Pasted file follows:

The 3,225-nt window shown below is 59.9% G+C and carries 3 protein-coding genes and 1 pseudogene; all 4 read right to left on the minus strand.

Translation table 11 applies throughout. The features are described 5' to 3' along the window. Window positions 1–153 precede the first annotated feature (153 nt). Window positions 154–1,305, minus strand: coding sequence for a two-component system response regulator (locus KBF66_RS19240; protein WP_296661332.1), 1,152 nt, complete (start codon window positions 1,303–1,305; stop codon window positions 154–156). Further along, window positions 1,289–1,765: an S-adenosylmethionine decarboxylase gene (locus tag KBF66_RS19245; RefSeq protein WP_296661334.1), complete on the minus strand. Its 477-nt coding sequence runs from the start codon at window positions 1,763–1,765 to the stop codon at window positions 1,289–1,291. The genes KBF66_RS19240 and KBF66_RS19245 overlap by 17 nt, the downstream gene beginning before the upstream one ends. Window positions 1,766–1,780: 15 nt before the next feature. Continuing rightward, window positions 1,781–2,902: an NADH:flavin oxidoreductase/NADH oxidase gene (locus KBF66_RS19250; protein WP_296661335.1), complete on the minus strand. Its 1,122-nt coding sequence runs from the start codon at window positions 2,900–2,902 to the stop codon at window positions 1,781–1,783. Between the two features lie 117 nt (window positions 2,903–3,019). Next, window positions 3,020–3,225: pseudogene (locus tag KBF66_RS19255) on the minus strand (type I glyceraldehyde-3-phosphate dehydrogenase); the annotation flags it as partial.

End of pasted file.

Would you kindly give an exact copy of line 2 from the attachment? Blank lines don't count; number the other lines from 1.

Translation table 11 applies throughout. The features are described 5' to 3' along the window. Window positions 1–153 precede the first annotated feature (153 nt). Window positions 154–1,305, minus strand: coding sequence for a two-component system response regulator (locus KBF66_RS19240; protein WP_296661332.1), 1,152 nt, complete (start codon window positions 1,303–1,305; stop codon window positions 154–156). Further along, window positions 1,289–1,765: an S-adenosylmethionine decarboxylase gene (locus tag KBF66_RS19245; RefSeq protein WP_296661334.1), complete on the minus strand. Its 477-nt coding sequence runs from the start codon at window positions 1,763–1,765 to the stop codon at window positions 1,289–1,291. The genes KBF66_RS19240 and KBF66_RS19245 overlap by 17 nt, the downstream gene beginning before the upstream one ends. Window positions 1,766–1,780: 15 nt before the next feature. Continuing rightward, window positions 1,781–2,902: an NADH:flavin oxidoreductase/NADH oxidase gene (locus KBF66_RS19250; protein WP_296661335.1), complete on the minus strand. Its 1,122-nt coding sequence runs from the start codon at window positions 2,900–2,902 to the stop codon at window positions 1,781–1,783. Between the two features lie 117 nt (window positions 2,903–3,019). Next, window positions 3,020–3,225: pseudogene (locus tag KBF66_RS19255) on the minus strand (type I glyceraldehyde-3-phosphate dehydrogenase); the annotation flags it as partial.